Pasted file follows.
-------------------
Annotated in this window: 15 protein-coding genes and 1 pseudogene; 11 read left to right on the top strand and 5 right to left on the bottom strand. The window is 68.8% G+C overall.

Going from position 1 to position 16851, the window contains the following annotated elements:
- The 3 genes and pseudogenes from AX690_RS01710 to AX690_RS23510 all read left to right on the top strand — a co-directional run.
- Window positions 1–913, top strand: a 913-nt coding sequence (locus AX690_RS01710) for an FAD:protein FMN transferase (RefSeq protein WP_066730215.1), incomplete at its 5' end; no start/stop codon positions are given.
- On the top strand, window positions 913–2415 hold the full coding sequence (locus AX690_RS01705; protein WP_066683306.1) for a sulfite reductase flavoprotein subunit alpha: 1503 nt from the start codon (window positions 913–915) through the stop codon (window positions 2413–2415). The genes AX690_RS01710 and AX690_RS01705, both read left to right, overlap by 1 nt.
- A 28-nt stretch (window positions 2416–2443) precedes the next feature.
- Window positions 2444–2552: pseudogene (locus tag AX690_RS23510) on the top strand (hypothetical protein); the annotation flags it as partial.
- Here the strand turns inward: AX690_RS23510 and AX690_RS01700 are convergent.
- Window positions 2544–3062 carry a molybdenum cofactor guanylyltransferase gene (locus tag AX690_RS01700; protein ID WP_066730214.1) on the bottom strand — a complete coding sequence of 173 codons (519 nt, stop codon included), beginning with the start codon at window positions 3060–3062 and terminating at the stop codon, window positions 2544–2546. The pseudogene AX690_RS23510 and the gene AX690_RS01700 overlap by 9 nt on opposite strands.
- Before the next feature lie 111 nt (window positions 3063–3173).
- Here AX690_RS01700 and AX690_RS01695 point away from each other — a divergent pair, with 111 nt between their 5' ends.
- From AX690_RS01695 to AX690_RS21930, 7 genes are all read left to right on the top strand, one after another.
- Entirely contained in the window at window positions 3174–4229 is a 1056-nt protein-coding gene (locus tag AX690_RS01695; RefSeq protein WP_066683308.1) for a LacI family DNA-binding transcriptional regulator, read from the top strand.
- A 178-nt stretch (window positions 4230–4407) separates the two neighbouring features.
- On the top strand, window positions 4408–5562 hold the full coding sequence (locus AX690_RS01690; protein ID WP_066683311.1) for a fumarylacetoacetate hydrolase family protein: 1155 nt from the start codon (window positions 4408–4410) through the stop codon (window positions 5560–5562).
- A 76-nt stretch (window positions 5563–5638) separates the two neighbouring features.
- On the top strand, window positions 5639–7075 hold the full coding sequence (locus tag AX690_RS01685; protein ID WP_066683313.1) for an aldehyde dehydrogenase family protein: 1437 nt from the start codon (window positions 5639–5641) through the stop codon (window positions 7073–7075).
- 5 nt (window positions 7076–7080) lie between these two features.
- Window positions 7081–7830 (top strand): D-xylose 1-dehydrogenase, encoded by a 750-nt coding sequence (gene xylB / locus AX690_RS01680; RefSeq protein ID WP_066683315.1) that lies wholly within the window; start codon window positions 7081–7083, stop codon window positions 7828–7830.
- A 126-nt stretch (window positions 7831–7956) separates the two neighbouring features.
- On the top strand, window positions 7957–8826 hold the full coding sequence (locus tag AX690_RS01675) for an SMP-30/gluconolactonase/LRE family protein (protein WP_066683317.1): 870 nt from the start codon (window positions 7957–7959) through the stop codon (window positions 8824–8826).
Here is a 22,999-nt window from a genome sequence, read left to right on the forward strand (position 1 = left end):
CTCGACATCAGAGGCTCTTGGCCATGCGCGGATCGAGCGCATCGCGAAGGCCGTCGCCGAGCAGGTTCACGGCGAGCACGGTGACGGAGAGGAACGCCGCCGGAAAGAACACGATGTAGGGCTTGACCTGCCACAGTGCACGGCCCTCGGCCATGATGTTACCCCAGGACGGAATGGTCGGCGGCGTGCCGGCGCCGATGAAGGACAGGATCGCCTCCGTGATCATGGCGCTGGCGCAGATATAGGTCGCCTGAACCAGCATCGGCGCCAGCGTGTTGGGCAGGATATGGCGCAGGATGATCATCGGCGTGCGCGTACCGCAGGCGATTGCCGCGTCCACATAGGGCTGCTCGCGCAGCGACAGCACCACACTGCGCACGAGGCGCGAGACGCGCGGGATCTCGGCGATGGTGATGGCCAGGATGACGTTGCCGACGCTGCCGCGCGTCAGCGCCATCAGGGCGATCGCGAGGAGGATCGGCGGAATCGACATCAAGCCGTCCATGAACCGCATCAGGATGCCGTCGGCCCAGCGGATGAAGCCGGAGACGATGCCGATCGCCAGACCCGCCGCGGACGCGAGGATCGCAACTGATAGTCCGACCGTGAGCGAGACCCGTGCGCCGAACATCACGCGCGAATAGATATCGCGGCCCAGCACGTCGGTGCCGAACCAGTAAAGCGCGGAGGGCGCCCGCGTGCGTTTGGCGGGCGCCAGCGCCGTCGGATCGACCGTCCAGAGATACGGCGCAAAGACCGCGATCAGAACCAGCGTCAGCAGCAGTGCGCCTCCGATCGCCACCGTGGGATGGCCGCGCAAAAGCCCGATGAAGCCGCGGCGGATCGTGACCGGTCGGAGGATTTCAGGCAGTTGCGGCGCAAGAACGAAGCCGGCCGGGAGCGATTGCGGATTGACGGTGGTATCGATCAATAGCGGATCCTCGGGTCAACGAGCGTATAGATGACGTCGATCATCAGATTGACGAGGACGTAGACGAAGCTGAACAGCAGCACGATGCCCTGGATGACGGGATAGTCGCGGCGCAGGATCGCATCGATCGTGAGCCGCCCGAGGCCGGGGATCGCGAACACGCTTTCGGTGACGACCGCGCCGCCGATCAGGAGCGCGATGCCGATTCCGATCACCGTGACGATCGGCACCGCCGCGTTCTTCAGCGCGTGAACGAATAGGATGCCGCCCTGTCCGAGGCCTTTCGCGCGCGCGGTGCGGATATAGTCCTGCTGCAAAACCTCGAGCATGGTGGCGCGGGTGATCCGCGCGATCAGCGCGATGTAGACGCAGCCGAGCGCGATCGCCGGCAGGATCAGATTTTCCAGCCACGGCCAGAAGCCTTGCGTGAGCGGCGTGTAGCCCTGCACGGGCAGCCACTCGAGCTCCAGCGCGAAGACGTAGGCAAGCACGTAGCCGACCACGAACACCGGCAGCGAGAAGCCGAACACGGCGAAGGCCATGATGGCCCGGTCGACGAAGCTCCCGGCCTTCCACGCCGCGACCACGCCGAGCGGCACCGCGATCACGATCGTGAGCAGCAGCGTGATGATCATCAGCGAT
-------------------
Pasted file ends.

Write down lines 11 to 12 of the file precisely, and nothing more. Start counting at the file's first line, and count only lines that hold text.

- Here AX690_RS01700 and AX690_RS01695 point away from each other — a divergent pair, with 111 nt between their 5' ends.
- From AX690_RS01695 to AX690_RS21930, 7 genes are all read left to right on the top strand, one after another.